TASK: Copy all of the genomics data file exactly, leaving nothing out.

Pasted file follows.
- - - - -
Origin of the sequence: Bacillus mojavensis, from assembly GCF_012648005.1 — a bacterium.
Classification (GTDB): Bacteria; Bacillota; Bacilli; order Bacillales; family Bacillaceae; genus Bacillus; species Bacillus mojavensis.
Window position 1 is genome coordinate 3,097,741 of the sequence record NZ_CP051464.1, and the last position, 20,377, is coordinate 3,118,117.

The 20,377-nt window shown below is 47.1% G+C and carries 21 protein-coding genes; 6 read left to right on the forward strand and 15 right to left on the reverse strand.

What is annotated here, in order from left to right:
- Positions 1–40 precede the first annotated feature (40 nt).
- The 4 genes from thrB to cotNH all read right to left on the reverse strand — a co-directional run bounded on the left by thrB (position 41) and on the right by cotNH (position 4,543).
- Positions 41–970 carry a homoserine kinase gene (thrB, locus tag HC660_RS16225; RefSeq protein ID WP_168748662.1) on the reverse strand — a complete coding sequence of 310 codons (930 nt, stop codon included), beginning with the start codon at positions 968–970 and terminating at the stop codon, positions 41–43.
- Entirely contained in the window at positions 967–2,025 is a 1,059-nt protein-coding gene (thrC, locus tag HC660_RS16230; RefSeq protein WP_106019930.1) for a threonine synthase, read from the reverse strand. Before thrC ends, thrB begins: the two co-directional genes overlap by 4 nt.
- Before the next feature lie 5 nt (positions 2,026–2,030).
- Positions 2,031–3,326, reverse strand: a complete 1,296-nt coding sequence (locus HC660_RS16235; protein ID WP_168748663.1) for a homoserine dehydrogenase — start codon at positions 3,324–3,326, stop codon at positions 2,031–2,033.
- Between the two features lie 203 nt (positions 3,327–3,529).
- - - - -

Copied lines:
Origin of the sequence: Bacillus mojavensis, from assembly GCF_012648005.1 — a bacterium.
Classification (GTDB): Bacteria; Bacillota; Bacilli; order Bacillales; family Bacillaceae; genus Bacillus; species Bacillus mojavensis.
Window position 1 is genome coordinate 3,097,741 of the sequence record NZ_CP051464.1, and the last position, 20,377, is coordinate 3,118,117.

The 20,377-nt window shown below is 47.1% G+C and carries 21 protein-coding genes; 6 read left to right on the forward strand and 15 right to left on the reverse strand.

What is annotated here, in order from left to right:
- Positions 1–40 precede the first annotated feature (40 nt).
- The 4 genes from thrB to cotNH all read right to left on the reverse strand — a co-directional run bounded on the left by thrB (position 41) and on the right by cotNH (position 4,543).
- Positions 41–970 carry a homoserine kinase gene (thrB, locus tag HC660_RS16225; RefSeq protein ID WP_168748662.1) on the reverse strand — a complete coding sequence of 310 codons (930 nt, stop codon included), beginning with the start codon at positions 968–970 and terminating at the stop codon, positions 41–43.
- Entirely contained in the window at positions 967–2,025 is a 1,059-nt protein-coding gene (thrC, locus tag HC660_RS16230; RefSeq protein WP_106019930.1) for a threonine synthase, read from the reverse strand. Before thrC ends, thrB begins: the two co-directional genes overlap by 4 nt.
- Before the next feature lie 5 nt (positions 2,026–2,030).
- Positions 2,031–3,326, reverse strand: a complete 1,296-nt coding sequence (locus HC660_RS16235; protein ID WP_168748663.1) for a homoserine dehydrogenase — start codon at positions 3,324–3,326, stop codon at positions 2,031–2,033.
- Between the two features lie 203 nt (positions 3,327–3,529).